This is “the same dignity that Jesus had, who was born poor, lived poor.”
“Poor yes, dominated no, exploited no.” This sentiment of seeing that life is beautiful, “this dignity has saved you from being slaves,” he noted. “Poor yes, slaves no.” Moreover, he reflected on the meaning of solidarity. “To be able to help, to give a hand to one who is suffering more than I am.”
“The capacity to be solidaristic is one of the fruits that poverty gives us,” he continued.
“When there is much wealth one forgets to be solidaristic because one is accustomed to not lacking anything,” he warned. While “poverty makes one solidaristic and one stretches one’s hand to one who is going through a more difficult situation.” Therefore, the Holy Father thanked those present for the example they give and he asked them to teach this solidarity to the world.
PeacePope with socially excluded
The Pontiff also spoke of peace: “the peace that for us Christians began in a stable, in a marginalized family.” Therefore, Francis assured those present that they are “architects of peace.” In this connection, he noted: “wars are carried out between the rich to have more.” So, he continued, “it’s very sad when war is carried out amon
g the poor.” From their poverty, the poor are more inclined to be architects of peace, and, he affirmed: “all religions need to grow in peace because all religions are messengers of peace.”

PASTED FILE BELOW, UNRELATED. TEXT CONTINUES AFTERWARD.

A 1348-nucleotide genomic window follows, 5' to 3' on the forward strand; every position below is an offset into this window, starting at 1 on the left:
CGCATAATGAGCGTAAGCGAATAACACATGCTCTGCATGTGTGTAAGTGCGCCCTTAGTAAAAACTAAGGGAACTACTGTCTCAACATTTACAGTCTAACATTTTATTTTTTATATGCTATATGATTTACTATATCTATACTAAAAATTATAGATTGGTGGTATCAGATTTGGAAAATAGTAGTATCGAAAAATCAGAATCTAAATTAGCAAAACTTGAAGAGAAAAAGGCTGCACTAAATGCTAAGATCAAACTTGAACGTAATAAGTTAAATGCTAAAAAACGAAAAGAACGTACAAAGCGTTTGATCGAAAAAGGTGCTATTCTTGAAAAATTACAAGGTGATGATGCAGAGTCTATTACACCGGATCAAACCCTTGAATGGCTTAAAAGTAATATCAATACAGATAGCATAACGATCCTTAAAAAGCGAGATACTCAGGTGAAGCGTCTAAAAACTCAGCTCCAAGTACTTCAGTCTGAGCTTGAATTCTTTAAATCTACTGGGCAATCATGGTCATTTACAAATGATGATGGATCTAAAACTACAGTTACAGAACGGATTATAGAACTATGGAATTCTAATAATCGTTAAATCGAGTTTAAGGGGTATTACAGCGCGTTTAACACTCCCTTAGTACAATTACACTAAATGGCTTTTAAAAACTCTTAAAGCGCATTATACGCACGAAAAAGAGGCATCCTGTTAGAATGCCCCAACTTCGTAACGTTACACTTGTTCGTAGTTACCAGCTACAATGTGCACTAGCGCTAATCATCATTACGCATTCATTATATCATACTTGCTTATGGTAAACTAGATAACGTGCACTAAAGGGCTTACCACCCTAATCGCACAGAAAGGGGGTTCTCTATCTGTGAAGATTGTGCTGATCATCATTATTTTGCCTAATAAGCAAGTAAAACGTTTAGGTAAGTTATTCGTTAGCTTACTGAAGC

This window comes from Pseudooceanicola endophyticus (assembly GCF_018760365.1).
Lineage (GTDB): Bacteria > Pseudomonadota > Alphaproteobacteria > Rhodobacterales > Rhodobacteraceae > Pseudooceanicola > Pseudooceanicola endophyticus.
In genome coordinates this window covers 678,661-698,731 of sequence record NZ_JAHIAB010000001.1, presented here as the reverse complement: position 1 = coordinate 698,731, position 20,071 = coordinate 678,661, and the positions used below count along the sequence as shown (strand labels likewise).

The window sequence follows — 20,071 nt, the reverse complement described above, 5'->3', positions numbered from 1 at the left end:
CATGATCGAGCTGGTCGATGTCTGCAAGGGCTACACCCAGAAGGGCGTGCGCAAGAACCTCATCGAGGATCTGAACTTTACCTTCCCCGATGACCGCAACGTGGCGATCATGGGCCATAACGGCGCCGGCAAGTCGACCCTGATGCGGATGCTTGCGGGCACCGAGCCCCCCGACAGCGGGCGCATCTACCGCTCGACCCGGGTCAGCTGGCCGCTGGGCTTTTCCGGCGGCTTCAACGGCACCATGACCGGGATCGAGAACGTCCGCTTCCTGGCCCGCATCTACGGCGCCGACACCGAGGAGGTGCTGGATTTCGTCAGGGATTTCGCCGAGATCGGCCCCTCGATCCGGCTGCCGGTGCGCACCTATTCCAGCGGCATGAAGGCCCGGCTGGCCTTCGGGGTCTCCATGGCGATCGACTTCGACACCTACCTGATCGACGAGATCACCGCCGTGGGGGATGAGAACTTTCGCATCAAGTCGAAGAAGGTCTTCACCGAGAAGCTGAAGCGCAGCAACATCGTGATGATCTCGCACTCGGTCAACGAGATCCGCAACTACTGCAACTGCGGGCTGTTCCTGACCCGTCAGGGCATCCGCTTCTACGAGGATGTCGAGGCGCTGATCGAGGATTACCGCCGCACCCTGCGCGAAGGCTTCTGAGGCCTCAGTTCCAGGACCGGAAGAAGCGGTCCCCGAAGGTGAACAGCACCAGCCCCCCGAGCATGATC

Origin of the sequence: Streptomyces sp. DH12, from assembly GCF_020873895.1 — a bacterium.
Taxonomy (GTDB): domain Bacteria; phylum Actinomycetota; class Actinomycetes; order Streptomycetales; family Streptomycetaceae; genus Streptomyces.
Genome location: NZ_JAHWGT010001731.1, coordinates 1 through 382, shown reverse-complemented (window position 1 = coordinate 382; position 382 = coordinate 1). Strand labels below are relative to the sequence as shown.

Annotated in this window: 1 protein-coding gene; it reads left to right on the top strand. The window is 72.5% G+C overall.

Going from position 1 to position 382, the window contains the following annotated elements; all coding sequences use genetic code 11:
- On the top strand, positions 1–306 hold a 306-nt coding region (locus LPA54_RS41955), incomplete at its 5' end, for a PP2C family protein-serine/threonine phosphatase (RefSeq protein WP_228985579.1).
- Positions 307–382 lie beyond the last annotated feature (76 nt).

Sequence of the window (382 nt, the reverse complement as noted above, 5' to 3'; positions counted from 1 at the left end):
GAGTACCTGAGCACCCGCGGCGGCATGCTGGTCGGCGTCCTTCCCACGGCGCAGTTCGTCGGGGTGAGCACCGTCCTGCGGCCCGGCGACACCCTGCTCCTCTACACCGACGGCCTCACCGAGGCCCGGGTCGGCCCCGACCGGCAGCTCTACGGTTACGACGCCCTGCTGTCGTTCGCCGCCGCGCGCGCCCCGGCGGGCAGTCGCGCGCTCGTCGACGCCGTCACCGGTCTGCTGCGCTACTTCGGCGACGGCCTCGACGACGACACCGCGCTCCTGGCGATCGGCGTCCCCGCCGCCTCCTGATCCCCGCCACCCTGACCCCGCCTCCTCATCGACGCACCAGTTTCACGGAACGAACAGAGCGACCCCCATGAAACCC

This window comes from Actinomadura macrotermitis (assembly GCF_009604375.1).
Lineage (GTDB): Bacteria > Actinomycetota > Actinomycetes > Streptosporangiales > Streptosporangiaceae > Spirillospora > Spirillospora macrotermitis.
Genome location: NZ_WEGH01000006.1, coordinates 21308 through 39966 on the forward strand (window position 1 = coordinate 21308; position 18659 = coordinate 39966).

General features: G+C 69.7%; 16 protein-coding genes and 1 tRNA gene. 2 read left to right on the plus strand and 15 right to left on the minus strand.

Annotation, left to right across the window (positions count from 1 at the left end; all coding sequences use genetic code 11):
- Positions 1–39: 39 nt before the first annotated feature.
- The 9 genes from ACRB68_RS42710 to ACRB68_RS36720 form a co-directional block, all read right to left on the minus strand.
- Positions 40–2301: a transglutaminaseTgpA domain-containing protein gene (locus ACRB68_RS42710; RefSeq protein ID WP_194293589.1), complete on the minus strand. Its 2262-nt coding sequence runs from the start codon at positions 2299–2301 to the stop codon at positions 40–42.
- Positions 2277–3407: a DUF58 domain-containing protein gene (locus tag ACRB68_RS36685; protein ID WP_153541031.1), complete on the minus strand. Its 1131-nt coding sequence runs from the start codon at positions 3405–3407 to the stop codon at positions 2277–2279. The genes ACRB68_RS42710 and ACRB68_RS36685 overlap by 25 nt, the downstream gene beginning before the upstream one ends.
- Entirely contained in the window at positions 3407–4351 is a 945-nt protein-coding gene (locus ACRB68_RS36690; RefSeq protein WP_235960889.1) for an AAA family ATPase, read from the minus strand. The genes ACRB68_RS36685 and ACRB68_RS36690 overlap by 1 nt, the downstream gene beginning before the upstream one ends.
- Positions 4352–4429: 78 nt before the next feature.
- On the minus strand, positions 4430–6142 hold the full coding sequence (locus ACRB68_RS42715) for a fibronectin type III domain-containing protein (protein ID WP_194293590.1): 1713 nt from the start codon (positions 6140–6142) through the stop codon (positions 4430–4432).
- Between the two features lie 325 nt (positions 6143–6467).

In the last part of his address, the Pontiff asked for forgiveness, if at some time he offended them with his words or he did not say things he should have said. He also asked them for forgiveness in the name of Christians who read the Gospel, “not finding poverty at the center.” I ask for forgiveness — said the Pope — for Christians who before a poor person or a situation of poverty look the other way. At the same time, he assured the participants in the meeting that their forgiveness “is holy water for us.” It is, he added, to help us to believe again that poverty is at the heart of the Gospel as a great message.
At the end of the meeting, the Holy Father made this prayer: ”God, Father of us all, of each one of your children, I ask you to give us fortitude, that you give us joy, that you teach us  to dream to look ahead. That you teach us to be solidaristic because we are brothers and that you help us to defend our dignity. You are the Father of each one of us. Bless us. Amen.”
zenit Friday 11.11.2016

Friday 11 November 2016

Pope Francis on Christian Unity

Pope explains what Christian Unity is not
Zenit, 10 November 2016